The U.S. Navy hospital ship USNS Mercy is wrapping up a four-month tour through Southeast Asia called Pacific Partnership. Among the 1200 military and civilians aboard the ship there are eight volunteers from the Church of Jesus Christ of Latter-day Saints. They include Nate Leishman, the church's manager of humanitarian disaster response, who says the opportunity to participate began several years ago when the Navy called to say the church could add volunteers to the humanitarian supplies it had donated on previous missions.
This year's Sunstone Symposium is underway at the University of Utah, drawing scholars of Mormonism from inside and outside the LDS church. It includes lots of presentations on political topics because of Mitt Romney's presidential campaign. While he's the first Mormon to win a major party nomination, he's certainly not the first to run.
Cory Hanks, the president of the Bountiful South Stake of the Church of Jesus Christ of Latter-day Saints, came up with a plan to recreate the story of Helaman and his two thousand stripling warriors in Friday's parade. For years, Hanks has been playing the character of Helaman, a military leader in the Book of Mormon's account of the long wars between the Nephites and Lamanites. In the story, Helaman led two thousand young warriors who had never fought before, but who had been taught by their mothers that if they did not doubt, God would deliver them.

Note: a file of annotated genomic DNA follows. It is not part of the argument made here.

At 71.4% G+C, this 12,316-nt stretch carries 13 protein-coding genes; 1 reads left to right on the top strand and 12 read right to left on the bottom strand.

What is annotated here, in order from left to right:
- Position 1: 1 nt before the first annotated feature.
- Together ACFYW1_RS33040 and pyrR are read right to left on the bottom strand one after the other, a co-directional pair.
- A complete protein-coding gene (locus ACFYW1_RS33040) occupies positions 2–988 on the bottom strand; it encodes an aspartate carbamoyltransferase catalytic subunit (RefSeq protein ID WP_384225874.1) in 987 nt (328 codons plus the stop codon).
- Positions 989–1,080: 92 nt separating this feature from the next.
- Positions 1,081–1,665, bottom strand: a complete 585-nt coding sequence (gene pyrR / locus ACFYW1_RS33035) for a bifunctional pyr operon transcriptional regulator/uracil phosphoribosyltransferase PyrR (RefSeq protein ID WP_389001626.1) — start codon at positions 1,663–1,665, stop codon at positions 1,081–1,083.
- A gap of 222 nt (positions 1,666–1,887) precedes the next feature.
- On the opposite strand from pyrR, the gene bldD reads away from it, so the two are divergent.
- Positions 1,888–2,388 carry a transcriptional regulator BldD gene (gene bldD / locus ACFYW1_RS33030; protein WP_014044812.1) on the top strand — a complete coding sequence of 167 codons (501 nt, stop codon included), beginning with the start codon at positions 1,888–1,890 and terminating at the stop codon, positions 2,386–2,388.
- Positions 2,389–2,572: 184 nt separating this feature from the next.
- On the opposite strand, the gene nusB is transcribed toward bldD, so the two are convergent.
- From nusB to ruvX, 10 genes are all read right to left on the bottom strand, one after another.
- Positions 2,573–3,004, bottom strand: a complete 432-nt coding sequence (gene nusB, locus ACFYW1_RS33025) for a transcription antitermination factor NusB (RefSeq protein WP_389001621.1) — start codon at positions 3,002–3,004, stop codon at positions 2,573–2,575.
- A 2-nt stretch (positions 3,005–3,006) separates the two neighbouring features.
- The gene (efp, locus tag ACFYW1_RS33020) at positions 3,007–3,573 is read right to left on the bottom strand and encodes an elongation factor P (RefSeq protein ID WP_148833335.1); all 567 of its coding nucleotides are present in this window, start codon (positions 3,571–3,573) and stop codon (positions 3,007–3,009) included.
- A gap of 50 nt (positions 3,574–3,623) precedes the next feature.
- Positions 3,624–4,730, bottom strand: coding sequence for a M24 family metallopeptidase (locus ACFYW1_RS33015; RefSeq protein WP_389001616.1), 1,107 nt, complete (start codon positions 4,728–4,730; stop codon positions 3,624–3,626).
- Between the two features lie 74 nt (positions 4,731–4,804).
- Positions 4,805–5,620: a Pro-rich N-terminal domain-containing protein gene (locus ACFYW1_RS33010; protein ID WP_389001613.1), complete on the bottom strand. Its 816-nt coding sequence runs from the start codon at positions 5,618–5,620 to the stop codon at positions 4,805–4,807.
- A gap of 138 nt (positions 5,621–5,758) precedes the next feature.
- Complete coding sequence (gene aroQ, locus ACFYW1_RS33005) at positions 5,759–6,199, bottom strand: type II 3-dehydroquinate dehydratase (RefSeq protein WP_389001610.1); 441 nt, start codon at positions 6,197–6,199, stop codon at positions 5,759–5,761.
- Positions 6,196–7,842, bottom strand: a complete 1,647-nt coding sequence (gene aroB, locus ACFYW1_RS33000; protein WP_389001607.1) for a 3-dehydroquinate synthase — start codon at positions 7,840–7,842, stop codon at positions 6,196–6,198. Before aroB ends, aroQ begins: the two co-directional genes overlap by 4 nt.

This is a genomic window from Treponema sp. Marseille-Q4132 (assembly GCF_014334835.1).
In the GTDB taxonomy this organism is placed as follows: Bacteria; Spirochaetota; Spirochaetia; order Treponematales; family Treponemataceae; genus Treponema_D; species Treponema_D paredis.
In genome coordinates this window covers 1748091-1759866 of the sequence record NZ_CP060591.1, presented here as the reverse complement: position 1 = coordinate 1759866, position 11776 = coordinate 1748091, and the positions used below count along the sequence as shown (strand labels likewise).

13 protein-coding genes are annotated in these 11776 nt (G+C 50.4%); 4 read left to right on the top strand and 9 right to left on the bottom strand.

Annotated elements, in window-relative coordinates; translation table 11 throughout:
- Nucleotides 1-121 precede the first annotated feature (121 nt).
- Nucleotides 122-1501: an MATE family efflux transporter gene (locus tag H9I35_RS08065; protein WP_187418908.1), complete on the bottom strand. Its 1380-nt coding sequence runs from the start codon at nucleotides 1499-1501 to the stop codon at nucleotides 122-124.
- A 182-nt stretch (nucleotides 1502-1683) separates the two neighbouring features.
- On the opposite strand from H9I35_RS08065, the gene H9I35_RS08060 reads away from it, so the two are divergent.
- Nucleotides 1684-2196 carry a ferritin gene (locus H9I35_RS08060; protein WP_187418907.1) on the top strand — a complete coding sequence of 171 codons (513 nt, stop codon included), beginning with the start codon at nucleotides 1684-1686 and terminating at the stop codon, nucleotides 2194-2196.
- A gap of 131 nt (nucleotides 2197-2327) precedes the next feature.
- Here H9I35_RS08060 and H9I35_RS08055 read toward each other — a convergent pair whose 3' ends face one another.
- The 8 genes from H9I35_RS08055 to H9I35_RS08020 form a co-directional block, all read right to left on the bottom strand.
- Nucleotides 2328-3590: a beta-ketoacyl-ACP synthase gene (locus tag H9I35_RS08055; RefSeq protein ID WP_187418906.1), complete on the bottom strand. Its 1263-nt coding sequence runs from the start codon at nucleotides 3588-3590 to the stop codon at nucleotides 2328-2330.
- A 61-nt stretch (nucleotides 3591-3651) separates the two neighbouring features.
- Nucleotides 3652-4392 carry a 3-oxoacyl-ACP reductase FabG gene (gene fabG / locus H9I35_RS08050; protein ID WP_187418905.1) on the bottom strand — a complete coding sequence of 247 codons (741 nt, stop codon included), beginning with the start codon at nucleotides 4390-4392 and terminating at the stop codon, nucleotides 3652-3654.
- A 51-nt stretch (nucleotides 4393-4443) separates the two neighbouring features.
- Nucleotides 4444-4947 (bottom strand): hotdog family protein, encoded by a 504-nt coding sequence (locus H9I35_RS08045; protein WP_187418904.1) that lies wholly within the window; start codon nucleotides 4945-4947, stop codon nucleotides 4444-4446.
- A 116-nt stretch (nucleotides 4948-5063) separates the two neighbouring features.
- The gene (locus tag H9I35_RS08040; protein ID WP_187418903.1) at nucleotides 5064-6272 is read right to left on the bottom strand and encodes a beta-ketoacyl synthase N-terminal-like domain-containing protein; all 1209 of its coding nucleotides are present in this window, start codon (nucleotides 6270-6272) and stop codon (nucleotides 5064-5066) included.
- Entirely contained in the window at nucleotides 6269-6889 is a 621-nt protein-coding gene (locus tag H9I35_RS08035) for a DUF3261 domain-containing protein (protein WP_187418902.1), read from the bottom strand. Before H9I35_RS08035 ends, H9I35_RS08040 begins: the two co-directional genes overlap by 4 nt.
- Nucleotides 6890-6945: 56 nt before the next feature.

Leaders of the Church of Jesus Christ of Latter-day Saints are asking their members in the Pleasant View neighborhood of Provo to "sustain" a decision to build a nine-story addition to the Missionary Training Center there.
Lorie Johnson, who's been part of the group opposing the project, says the local stake president told members in a sacrament meeting on July 1st that top church leaders considered this an "ecclesiastical decision."